Laserblast: Heroes & Horrors

There may be a dearth of new sci-fi, fantasy, and horror films released on home video this week, but television productions – both new and old – have rushed in to fill the vacuum. You will also find lots of “classic” horror film titles repackaged onto DVD – you probably don’t need me to tell you that these discs contain many flicks that are “classic” only in the sense that they are old.

NBC/Universal offer up the first season of their hit sci-fi show HEROES in both DVD (pictured) and HD DVD formats. The seven-disc DVD set includes all 23 episodes, plus behind-the-scenes featurettes, short documentaries, deleted scenes, audio commentaries, and the original pilot (which was altered at studio insistence before it aired). All in all, you get 1,035 minutes of material – hopefully enough to satisfy even the most eager fan.

Going from heroes to horrors, we have Season One of Showtime’s MASTERS OF HORRORS in box set form. You can obtain Volume 1 and Volume 2 separately, or if you prefer the whole enchilada, there is the entire Season 1 box set(pictured).  The 14-disc set includes nearly 700 minutes of material. Besides the audio commentaries available on individual discs, the box set features a round-table discussion taped during the “Masters of Horror Director’s Dinner” at the Magic Castle; interviews conducted by series creator Mick Garris; and deleted scenes.

DARK SHADOWS: THE BEGINNING COLLECTION1 is a 4-disc set that includes 35 episodes from the first season of the classic ’60s soap opera, noted for its multitude of monsters. However, the show never really took off until its second season, when vampire Barnabas Collins (Jonathan Frid) was introduced; until that point, the stories were in the Gothic tradition of creepy occurrences that turned out to have rational explanations. Early home video releases omitted these early episodes, so this is a chance for hard-core fans and completists to fill out the gap in their DVD collections. The box set includes introductions by and interviews with Alexandra Moltke, who played Victoria Winters, the governess who comes to the strange town of Collinwood and encounters spooky things. (Of course fans remember the character’s off-repeated introductory narration: “My name is Victoria Winters…”)

DAWN OF THE DEAD – the 2004 remake, directed by Zach Snyder (300) – gets the HD DVD treatment. The film is not bad – there are some good characterizations and performances – so it is worth checking out, even though it is no match for George A. Romero’s 1979 classic.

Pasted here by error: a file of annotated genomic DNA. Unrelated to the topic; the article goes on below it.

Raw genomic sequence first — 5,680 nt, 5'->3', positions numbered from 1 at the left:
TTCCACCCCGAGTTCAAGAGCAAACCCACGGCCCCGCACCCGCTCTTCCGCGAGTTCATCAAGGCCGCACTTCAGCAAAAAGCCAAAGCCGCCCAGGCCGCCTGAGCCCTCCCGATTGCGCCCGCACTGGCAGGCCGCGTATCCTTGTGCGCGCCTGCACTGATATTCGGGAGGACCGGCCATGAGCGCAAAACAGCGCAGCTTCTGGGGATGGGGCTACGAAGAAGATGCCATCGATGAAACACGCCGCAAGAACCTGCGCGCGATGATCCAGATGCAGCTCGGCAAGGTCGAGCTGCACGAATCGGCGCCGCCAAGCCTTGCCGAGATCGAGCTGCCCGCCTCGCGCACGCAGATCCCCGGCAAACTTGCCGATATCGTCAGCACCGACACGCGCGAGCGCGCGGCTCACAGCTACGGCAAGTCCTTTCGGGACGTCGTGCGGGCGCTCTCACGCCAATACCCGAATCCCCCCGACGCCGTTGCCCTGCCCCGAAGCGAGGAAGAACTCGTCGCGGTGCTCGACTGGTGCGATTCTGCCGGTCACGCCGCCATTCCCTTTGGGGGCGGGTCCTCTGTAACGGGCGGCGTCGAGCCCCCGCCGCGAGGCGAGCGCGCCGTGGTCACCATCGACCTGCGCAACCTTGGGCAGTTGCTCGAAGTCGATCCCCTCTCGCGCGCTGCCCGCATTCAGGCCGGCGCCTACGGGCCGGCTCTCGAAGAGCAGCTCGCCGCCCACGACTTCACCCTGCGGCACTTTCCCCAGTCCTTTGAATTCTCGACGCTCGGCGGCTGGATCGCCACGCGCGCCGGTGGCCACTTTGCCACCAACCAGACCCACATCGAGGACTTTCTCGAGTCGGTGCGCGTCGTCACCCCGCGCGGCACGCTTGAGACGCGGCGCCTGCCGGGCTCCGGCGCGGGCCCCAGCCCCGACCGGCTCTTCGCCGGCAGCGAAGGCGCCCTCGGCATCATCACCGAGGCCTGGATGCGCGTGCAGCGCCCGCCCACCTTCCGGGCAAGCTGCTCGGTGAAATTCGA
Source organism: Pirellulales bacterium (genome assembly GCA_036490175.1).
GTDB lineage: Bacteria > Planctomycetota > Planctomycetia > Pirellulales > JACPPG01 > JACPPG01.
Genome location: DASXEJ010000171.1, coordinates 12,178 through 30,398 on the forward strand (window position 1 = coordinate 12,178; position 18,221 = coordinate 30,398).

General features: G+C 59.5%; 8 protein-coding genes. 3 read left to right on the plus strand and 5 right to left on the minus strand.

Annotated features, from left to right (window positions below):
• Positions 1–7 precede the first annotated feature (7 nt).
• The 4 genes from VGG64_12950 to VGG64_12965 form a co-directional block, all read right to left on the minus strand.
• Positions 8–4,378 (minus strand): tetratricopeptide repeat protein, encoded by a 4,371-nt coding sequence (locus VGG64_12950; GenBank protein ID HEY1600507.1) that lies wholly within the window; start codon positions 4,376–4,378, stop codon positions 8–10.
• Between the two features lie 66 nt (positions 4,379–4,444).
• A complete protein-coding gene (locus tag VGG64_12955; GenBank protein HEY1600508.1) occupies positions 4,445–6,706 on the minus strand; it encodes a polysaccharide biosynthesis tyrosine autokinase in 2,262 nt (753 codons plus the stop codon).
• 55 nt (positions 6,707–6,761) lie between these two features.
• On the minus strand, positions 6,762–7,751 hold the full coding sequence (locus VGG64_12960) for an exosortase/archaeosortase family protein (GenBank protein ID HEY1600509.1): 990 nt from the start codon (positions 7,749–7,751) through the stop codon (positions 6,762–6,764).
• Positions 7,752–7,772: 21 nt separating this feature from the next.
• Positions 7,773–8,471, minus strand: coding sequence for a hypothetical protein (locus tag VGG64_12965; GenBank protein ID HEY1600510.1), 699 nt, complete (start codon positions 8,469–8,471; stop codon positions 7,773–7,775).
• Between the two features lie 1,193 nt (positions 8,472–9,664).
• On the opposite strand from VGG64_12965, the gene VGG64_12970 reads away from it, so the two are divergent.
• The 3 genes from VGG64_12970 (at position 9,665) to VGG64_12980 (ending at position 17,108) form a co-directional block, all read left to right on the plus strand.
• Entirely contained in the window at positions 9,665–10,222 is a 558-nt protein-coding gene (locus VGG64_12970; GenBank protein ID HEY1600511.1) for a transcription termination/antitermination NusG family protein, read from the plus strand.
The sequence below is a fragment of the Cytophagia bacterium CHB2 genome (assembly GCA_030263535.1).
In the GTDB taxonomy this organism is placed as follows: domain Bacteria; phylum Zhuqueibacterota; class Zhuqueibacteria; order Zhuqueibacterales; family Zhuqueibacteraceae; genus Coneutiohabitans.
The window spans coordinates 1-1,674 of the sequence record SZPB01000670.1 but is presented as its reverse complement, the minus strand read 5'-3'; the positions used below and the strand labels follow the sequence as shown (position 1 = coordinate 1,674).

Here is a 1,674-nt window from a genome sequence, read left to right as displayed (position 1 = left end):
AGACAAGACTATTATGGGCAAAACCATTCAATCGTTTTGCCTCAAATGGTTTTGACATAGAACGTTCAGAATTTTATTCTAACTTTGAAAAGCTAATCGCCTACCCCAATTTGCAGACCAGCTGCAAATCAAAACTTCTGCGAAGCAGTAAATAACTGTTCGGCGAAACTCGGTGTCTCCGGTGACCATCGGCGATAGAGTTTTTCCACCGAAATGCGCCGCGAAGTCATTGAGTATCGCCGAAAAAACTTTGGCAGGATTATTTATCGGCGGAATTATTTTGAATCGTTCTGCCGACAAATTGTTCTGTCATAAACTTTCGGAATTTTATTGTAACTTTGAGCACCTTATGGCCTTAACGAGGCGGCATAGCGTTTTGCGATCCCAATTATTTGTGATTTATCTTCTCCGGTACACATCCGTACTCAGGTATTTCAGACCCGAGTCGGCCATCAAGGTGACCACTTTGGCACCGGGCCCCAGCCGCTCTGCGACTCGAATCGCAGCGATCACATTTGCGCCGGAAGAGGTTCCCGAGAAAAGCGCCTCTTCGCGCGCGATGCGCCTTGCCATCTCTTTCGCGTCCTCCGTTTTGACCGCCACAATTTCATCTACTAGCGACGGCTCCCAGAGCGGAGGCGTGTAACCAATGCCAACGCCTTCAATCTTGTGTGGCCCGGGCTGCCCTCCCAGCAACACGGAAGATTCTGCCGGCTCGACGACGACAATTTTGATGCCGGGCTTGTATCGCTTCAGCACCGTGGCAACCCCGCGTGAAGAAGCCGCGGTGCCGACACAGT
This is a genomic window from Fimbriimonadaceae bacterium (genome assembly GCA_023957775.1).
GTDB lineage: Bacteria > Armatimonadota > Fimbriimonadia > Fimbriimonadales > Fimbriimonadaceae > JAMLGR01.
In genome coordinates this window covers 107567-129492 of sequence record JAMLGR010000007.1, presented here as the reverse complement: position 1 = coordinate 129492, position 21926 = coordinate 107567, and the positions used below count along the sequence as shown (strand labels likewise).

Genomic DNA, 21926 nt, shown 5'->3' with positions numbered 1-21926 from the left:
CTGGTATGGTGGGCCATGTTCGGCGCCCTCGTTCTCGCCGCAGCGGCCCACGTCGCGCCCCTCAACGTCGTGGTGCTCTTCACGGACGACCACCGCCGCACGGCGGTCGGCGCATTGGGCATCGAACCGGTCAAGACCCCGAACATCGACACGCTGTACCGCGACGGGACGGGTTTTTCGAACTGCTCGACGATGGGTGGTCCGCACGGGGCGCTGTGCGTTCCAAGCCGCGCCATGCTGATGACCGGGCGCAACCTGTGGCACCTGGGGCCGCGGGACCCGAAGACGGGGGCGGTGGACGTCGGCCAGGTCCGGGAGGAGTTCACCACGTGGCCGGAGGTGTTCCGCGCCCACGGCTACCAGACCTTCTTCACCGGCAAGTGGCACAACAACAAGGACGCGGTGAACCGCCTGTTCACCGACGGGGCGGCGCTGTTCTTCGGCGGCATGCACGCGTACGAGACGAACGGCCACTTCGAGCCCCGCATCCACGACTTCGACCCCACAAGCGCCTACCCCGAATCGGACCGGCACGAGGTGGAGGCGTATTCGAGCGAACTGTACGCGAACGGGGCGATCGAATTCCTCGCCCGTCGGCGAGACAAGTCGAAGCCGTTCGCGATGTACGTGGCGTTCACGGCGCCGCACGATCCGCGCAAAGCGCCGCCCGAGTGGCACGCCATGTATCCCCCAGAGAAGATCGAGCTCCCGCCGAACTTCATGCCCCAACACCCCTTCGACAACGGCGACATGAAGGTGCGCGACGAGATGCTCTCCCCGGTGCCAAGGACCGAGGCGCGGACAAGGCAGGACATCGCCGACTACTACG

THE OUTER LIMITS, Season 1, Volume 2- a two-disc set of the original ’60s sci-f series- arrives today. A previous four-disc set included the entirety of Season 1, so this looks like an example of repackaging old wine in new bottles.

The rest of this week’s releases consist mostly multiple titles squeezed together into newly packaged sets. The best of the bunch if probably the “Ultimate Horror Collection,” a six-disc set that actually includes a batch of classic and cult titles that someone might conceivably want to own: THE HOUSE ON HAUNTED HILL (1958), NIGHT OF THE LIVING DEAD (1968), LITTLE SHOP OF HORRORS (1960), THE WOLFMAN (1941), CARNIVAL OF SOULS (1963), SATANIC RITES OF DRACULA (1973), and more. Of course, any self-respecting horror fan probably already has most if not all of these in his collection, so this set is really just for people looking for a grab bag of titles.

Other DVD packages include a Sci-Fi 100 Movie Pack, a Tomb of Terror 50 Movie Pack, a Boris Karloff Collection, a Lon Chaney Jr Collection, a Vincent Price Signature Collection, a Christopher Lee Signature Collection, a bunch of (laughingly titled) “Quality Horror” sets featuring Karloff, Bela Lugosi, Zombies, Beasts, and Monsters, and the Roger Corman Collection: Master of Low-Budget Horror.

Even die-hard fans of old movies and early horror icons may find this more than they can endure, but for those brave souls eager to explore, you can browse through the titles below. If you have trouble navigating through the items, try browing the store in a separate window.

About the Author

Steve Biodrowski

Cinefantastique's Los Angeles Correspondent from 1987 to 1993 and West Coast Editor from 1993 to 1999. Currently the webmaster of Cinefantastique Online, I also run a website called Hollywood Gothique that covers Halloween Horror and Sci-Fi Cinema Events in the Los Angeles area.

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